“When on a homeowner’s property, not only do we look for the bad things but also we look for the good. I help the homeowner identify plants that should be protected by not letting them be consumed by an invasion of invasive species. I conduct written reports to remind landowners of what we saw and how to prioritize the control of those species. I also list all of the great things that we find, so that they feel good about themselves and good about the land they own,” Ingraham said.

To learn more about invasive species in Terre Haute, attend a work day at Dobbs Park. TREES Inc., in partnership with the park’s Nature Center and Sycamore Trails, conduct these days in which residents are taught how to get control of and fight the invasive plants. Volunteers are taught how to use different tools and are able to test tools that work to the best of their ability.

“Each bush, depending on its size and how it is rooted and what kind of soil, there is a different tactic for removing [it]. It helps people a lot to come out to Dobbs Park during a ABH pull and get educated with us and then they will better be able to make decisions on how to take ABH out of their own property,” Morse said.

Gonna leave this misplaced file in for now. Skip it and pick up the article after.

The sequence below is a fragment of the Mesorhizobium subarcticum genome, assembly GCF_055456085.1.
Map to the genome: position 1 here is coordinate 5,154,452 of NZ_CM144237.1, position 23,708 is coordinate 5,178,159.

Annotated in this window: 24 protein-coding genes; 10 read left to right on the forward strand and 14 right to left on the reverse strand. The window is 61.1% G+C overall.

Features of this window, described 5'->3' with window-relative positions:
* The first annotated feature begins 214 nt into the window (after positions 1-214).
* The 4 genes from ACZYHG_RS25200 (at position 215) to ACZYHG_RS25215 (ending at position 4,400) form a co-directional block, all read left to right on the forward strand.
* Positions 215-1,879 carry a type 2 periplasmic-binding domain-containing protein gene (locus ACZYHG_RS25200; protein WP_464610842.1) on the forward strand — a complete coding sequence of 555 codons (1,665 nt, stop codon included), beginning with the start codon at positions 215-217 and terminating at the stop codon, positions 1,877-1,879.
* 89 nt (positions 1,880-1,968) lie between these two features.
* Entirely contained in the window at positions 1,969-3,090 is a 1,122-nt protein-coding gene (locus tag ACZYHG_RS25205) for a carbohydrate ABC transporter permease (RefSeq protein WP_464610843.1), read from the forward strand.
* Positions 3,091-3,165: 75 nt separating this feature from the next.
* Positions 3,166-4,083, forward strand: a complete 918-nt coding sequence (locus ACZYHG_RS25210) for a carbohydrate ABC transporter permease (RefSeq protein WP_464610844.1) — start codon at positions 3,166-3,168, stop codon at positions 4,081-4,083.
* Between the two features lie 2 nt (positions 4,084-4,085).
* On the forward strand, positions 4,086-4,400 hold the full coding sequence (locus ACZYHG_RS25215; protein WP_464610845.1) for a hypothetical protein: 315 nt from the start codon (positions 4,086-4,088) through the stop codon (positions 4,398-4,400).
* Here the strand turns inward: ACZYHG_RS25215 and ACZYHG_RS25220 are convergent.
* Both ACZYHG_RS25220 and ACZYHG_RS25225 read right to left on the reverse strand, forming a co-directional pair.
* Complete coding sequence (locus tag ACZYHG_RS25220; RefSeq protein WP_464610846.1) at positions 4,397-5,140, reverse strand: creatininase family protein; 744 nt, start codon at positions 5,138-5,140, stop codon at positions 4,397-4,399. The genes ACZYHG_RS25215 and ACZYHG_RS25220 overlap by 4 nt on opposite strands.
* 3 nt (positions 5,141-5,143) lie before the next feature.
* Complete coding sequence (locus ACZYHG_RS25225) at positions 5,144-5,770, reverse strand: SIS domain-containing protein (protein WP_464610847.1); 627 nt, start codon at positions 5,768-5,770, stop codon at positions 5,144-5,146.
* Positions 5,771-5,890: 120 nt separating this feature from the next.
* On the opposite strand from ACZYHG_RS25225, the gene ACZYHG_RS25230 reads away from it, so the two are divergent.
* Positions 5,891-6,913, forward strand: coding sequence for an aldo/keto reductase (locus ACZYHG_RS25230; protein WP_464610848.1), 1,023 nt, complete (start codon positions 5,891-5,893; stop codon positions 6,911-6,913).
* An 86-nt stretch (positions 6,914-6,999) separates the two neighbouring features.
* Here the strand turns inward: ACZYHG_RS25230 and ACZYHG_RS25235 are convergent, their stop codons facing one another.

In late October, the Indiana Invasive Species Council conducted an Early Detection and Rapid Response Workshop at Purdue University. More than 60 invasive species experts and interested citizens attended. Great discussion led to the unanimous decision that Indiana needs to have a central database for folks to report where they spot an invasive. Once an invasive is reported, an expert would travel to the site to confirm the area had been invaded. By mapping out areas, it allows citizens and officials to work together to prevent the invasive from spreading further.

It all starts with education, and a great place to start is at www.entm.purdue.edu/IISC.

Jane Santucci is an environmental freelance writer for the Tribune-Star. Santucci is a proud volunteer with TREES Inc. and Our Green Valley. She also sits on the Wabash Valley Goodwill Industries Board of Directors. Share your environmental stories and tips with her at JaneSantucci@yourgreenvalley.com.

1
Text Only | Photo Reprints